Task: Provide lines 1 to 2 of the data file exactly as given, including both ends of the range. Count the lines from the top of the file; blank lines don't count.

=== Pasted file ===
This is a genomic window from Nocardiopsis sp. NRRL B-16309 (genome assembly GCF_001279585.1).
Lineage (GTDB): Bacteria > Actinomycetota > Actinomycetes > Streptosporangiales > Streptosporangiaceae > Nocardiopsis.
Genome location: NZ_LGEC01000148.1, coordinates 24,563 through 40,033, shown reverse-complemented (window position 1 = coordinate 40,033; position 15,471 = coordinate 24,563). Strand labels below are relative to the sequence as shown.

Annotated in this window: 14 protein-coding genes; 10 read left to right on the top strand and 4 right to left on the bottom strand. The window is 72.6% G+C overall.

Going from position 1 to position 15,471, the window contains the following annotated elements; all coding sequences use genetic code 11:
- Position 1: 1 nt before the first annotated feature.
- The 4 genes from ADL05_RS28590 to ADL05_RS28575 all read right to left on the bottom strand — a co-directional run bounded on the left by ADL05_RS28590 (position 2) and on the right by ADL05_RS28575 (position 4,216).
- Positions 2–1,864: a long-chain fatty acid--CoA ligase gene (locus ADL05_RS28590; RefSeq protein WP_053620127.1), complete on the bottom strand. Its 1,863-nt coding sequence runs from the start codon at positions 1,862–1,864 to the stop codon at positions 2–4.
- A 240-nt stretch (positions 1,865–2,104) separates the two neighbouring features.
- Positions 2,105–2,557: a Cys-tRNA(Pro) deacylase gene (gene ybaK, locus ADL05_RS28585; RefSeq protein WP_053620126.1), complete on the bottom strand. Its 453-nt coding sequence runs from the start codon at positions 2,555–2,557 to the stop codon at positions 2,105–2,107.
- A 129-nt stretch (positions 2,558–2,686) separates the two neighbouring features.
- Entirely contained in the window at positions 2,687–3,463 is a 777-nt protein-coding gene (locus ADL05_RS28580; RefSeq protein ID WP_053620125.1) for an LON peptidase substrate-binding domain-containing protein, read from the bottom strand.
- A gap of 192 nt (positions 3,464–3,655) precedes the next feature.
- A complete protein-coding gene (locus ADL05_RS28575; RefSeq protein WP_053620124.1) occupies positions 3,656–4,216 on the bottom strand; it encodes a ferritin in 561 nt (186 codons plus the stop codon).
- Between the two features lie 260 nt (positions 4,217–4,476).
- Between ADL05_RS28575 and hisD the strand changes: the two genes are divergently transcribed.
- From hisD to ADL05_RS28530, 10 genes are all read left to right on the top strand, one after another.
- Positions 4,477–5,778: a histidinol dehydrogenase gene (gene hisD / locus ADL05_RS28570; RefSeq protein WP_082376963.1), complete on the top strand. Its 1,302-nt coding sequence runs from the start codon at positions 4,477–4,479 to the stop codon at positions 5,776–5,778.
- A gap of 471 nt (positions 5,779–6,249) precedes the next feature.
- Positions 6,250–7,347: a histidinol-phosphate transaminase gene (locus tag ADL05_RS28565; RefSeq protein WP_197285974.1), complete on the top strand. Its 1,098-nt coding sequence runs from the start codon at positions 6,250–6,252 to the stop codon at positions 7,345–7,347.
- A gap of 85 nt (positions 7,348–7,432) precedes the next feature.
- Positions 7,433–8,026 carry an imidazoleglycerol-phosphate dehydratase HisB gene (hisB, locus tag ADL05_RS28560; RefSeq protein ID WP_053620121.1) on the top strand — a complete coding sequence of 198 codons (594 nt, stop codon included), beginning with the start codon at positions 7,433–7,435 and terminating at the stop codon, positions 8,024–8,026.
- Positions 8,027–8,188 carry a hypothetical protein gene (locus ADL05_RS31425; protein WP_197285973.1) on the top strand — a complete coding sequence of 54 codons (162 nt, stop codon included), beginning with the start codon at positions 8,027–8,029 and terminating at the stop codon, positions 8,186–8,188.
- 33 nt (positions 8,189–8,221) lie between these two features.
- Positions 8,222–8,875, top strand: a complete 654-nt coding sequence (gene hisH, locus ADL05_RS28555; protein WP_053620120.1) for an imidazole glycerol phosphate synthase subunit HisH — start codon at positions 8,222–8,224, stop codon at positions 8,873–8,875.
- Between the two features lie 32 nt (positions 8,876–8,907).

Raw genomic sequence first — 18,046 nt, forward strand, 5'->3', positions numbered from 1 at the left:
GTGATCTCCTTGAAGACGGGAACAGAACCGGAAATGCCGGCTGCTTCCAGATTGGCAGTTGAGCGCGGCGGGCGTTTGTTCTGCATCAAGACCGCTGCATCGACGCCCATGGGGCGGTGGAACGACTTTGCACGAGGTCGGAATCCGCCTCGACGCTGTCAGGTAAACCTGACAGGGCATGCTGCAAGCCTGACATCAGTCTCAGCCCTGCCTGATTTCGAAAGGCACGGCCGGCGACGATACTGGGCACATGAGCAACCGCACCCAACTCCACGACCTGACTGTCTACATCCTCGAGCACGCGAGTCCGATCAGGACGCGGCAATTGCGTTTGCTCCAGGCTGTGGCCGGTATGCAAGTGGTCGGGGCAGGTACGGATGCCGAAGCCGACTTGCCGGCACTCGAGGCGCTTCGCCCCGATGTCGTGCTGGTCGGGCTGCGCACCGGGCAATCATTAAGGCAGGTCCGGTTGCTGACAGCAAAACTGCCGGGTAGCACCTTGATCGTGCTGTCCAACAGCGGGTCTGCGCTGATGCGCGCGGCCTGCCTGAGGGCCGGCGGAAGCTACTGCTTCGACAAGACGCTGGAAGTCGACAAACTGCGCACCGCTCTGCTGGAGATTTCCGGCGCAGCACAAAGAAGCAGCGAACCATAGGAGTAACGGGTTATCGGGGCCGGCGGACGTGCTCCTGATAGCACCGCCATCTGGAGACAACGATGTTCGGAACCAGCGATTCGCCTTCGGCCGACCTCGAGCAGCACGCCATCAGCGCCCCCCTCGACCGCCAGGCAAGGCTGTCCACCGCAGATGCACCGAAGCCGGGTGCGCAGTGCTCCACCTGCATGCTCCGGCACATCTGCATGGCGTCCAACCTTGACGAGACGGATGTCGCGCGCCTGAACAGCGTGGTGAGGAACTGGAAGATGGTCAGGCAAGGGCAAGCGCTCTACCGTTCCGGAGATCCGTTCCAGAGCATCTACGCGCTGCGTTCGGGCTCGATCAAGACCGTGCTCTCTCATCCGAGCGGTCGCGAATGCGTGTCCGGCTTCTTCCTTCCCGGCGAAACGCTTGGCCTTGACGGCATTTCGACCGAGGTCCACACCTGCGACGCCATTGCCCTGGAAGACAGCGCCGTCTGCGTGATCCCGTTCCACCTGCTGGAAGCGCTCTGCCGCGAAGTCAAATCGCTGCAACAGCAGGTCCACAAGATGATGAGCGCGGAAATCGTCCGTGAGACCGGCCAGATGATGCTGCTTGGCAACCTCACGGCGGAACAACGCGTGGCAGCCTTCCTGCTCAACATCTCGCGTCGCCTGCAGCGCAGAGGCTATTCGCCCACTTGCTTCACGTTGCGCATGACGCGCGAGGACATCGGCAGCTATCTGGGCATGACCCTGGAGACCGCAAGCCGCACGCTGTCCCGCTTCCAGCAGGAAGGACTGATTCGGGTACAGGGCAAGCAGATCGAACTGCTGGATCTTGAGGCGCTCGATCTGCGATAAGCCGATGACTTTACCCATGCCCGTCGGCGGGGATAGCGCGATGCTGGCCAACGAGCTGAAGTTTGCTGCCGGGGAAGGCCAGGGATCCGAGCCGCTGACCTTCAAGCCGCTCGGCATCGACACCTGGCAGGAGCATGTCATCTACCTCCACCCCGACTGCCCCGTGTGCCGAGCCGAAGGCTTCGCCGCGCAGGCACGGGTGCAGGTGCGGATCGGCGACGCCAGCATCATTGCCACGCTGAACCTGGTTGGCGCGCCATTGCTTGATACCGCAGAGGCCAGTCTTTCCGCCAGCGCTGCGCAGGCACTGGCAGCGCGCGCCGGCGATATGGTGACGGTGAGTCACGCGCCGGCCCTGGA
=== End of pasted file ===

This is a genomic window from Nocardiopsis sp. NRRL B-16309 (genome assembly GCF_001279585.1).
Lineage (GTDB): Bacteria > Actinomycetota > Actinomycetes > Streptosporangiales > Streptosporangiaceae > Nocardiopsis.